The medial entorhinal cortex and the hippocampus are brain regions specialized in spatial information processing. While an animal navigates around an environment, grid cells in the medial entorhinal cortex spike at multiple discrete locations, forming hexagonal grid patterns, and each grid cell is spatiotemporally dynamic with a different grid size, spacing, and orientation. In contrast, place cells in the hippocampus spike when an animal is at one or more specific locations, called a “place field”. While an animal traverses through a place field, the place cell’s spike phases relative to the hippocampal theta-frequency oscillation advance in phase, known as the “spike phase precession” phenomenon and each spike encodes the specific location within the place field. Interestingly, the medial entorhinal cortical grid cells and the hippocampal place cells are only one excitatory synapse apart. However, how the spatiotemporally dynamic multi-peaked grid cell activities are transformed into hippocampal place cell activities with spike phase precession phenomenon is yet unknown. To address this question, we construct an anatomically and physiologically realistic neural network model comprised of 10,000 grid cell models, each with a spatiotemporally dynamic grid patterns and a place cell model connected by excitatory synapses. Using this neural network model, we show that grid cells’ spike activities with spatiotemporally random and diverse grid orientation, spacing, and phases as inputs to place cell are able to generate a place field with spike phase precession. These results indicate that spatiotemporally random and diverse grid cell spike activities are essential for the formation of place cell activity observed in vivo.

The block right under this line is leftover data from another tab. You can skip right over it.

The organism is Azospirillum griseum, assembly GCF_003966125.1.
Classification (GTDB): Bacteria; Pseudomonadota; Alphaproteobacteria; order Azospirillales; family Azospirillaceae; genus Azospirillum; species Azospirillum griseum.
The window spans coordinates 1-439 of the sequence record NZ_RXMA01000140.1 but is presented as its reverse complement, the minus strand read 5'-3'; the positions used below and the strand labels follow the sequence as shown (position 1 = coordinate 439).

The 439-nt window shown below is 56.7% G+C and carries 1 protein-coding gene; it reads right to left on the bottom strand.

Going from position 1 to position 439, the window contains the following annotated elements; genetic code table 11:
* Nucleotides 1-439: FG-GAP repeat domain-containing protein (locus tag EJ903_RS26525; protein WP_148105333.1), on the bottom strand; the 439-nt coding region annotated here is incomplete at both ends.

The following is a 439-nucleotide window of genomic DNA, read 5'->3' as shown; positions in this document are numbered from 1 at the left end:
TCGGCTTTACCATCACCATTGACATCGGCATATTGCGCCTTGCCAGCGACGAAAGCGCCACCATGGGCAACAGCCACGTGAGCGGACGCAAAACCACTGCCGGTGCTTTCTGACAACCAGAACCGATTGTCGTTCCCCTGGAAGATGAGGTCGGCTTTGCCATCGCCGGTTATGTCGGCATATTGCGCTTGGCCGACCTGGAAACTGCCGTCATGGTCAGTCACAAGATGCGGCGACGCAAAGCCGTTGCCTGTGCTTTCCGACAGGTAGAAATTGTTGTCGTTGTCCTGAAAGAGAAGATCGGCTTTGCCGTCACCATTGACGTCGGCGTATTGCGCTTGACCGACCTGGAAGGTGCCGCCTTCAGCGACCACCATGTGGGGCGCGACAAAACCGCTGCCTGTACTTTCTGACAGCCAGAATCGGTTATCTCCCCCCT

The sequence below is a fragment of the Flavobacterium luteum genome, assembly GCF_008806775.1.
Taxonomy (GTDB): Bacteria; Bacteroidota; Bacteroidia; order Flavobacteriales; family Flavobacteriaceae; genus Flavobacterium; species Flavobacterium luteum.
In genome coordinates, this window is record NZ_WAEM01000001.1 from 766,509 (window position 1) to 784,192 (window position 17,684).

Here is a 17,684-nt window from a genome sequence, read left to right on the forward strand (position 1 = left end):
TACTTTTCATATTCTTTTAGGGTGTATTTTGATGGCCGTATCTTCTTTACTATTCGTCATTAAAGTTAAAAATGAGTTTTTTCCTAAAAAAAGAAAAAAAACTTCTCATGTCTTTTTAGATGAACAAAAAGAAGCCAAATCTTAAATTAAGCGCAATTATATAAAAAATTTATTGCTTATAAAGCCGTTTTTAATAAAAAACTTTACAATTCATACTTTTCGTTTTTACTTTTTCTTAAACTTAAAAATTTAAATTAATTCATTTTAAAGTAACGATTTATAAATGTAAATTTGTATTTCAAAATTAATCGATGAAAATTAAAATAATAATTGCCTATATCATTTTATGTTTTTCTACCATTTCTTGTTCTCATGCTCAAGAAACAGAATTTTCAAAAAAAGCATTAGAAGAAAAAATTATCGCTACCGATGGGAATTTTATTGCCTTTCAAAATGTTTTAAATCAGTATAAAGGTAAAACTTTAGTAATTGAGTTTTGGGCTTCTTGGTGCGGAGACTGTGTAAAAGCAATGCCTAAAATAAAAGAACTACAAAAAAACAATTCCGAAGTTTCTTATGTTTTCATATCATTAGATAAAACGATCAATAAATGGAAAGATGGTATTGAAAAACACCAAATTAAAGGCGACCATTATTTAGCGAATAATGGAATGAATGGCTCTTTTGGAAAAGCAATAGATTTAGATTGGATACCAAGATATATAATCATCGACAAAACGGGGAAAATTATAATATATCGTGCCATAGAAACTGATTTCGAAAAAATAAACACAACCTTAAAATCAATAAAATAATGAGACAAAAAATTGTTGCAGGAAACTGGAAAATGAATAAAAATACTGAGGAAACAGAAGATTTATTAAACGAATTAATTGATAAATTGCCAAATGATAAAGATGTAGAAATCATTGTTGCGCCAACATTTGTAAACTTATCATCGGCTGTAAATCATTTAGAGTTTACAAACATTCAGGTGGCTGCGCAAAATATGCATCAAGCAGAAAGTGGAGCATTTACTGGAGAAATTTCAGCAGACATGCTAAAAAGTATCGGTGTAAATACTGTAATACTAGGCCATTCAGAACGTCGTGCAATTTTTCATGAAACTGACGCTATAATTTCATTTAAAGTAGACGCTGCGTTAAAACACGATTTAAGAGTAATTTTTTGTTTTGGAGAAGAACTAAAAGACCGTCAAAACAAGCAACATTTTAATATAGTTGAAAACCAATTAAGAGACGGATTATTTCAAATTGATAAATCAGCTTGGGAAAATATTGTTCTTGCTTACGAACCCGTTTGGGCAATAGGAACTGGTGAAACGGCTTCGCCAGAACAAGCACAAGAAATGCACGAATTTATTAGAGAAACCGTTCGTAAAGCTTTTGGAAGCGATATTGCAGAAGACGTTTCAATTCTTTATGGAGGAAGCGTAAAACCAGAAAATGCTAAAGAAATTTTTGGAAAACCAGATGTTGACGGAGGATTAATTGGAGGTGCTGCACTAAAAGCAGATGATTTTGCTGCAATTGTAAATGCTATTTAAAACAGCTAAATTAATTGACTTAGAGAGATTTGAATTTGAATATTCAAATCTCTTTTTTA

ASJC Scopus subject areas
- Biochemistry, Genetics and Molecular Biology(all)
- Agricultural and Biological Sciences(all)